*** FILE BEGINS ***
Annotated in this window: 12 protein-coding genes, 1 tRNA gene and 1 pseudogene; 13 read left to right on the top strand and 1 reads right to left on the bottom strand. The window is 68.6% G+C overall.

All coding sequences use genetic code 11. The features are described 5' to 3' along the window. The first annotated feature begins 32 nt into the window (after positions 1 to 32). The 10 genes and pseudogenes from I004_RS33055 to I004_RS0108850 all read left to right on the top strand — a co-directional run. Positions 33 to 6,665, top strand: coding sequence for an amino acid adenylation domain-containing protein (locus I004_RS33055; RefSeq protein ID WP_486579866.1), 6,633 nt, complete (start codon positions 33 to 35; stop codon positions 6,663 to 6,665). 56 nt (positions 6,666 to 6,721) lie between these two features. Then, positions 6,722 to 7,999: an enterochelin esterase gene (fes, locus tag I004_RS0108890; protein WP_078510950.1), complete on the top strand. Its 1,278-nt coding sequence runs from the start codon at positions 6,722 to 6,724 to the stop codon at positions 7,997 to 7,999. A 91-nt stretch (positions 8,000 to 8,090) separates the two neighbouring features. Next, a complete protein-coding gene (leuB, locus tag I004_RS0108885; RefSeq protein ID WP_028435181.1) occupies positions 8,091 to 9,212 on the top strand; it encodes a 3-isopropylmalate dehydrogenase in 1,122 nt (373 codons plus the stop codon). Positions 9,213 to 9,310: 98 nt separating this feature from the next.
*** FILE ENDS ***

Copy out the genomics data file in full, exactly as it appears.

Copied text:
Annotated in this window: 12 protein-coding genes, 1 tRNA gene and 1 pseudogene; 13 read left to right on the top strand and 1 reads right to left on the bottom strand. The window is 68.6% G+C overall.

All coding sequences use genetic code 11. The features are described 5' to 3' along the window. The first annotated feature begins 32 nt into the window (after positions 1 to 32). The 10 genes and pseudogenes from I004_RS33055 to I004_RS0108850 all read left to right on the top strand — a co-directional run. Positions 33 to 6,665, top strand: coding sequence for an amino acid adenylation domain-containing protein (locus I004_RS33055; RefSeq protein ID WP_486579866.1), 6,633 nt, complete (start codon positions 33 to 35; stop codon positions 6,663 to 6,665). 56 nt (positions 6,666 to 6,721) lie between these two features. Then, positions 6,722 to 7,999: an enterochelin esterase gene (fes, locus tag I004_RS0108890; protein WP_078510950.1), complete on the top strand. Its 1,278-nt coding sequence runs from the start codon at positions 6,722 to 6,724 to the stop codon at positions 7,997 to 7,999. A 91-nt stretch (positions 8,000 to 8,090) separates the two neighbouring features. Next, a complete protein-coding gene (leuB, locus tag I004_RS0108885; RefSeq protein ID WP_028435181.1) occupies positions 8,091 to 9,212 on the top strand; it encodes a 3-isopropylmalate dehydrogenase in 1,122 nt (373 codons plus the stop codon). Positions 9,213 to 9,310: 98 nt separating this feature from the next.